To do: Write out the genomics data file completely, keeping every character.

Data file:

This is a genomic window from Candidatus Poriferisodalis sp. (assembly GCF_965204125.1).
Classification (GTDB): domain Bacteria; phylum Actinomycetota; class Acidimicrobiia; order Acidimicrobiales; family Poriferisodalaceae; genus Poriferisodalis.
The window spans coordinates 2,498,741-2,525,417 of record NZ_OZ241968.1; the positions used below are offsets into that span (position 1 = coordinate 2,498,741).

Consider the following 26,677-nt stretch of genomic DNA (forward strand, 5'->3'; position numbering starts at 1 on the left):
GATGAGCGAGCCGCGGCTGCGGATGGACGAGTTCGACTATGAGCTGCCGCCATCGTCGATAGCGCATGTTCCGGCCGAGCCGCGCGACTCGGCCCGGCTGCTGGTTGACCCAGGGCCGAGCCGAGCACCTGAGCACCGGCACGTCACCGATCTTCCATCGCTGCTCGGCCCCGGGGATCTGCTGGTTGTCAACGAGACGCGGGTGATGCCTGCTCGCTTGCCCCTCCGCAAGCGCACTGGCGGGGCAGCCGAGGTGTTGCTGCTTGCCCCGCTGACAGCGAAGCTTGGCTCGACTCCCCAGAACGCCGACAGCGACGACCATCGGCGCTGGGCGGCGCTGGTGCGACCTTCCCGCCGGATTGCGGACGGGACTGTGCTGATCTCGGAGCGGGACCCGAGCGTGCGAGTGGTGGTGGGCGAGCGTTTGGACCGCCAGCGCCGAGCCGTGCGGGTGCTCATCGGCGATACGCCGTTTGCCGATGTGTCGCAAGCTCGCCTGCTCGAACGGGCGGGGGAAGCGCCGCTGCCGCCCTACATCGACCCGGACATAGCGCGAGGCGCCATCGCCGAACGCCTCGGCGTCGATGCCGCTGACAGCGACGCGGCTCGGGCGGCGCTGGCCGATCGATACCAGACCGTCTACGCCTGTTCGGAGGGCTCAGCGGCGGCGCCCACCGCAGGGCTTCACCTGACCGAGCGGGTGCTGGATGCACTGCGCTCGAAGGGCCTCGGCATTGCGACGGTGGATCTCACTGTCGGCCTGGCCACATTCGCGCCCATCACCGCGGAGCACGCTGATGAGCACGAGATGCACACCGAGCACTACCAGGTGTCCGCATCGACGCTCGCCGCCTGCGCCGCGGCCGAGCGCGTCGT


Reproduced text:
This is a genomic window from Candidatus Poriferisodalis sp. (assembly GCF_965204125.1).
Classification (GTDB): domain Bacteria; phylum Actinomycetota; class Acidimicrobiia; order Acidimicrobiales; family Poriferisodalaceae; genus Poriferisodalis.
The window spans coordinates 2,498,741-2,525,417 of record NZ_OZ241968.1; the positions used below are offsets into that span (position 1 = coordinate 2,498,741).

Consider the following 26,677-nt stretch of genomic DNA (forward strand, 5'->3'; position numbering starts at 1 on the left):
GATGAGCGAGCCGCGGCTGCGGATGGACGAGTTCGACTATGAGCTGCCGCCATCGTCGATAGCGCATGTTCCGGCCGAGCCGCGCGACTCGGCCCGGCTGCTGGTTGACCCAGGGCCGAGCCGAGCACCTGAGCACCGGCACGTCACCGATCTTCCATCGCTGCTCGGCCCCGGGGATCTGCTGGTTGTCAACGAGACGCGGGTGATGCCTGCTCGCTTGCCCCTCCGCAAGCGCACTGGCGGGGCAGCCGAGGTGTTGCTGCTTGCCCCGCTGACAGCGAAGCTTGGCTCGACTCCCCAGAACGCCGACAGCGACGACCATCGGCGCTGGGCGGCGCTGGTGCGACCTTCCCGCCGGATTGCGGACGGGACTGTGCTGATCTCGGAGCGGGACCCGAGCGTGCGAGTGGTGGTGGGCGAGCGTTTGGACCGCCAGCGCCGAGCCGTGCGGGTGCTCATCGGCGATACGCCGTTTGCCGATGTGTCGCAAGCTCGCCTGCTCGAACGGGCGGGGGAAGCGCCGCTGCCGCCCTACATCGACCCGGACATAGCGCGAGGCGCCATCGCCGAACGCCTCGGCGTCGATGCCGCTGACAGCGACGCGGCTCGGGCGGCGCTGGCCGATCGATACCAGACCGTCTACGCCTGTTCGGAGGGCTCAGCGGCGGCGCCCACCGCAGGGCTTCACCTGACCGAGCGGGTGCTGGATGCACTGCGCTCGAAGGGCCTCGGCATTGCGACGGTGGATCTCACTGTCGGCCTGGCCACATTCGCGCCCATCACCGCGGAGCACGCTGATGAGCACGAGATGCACACCGAGCACTACCAGGTGTCCGCATCGACGCTCGCCGCCTGCGCCGCGGCCGAGCGCGTCGT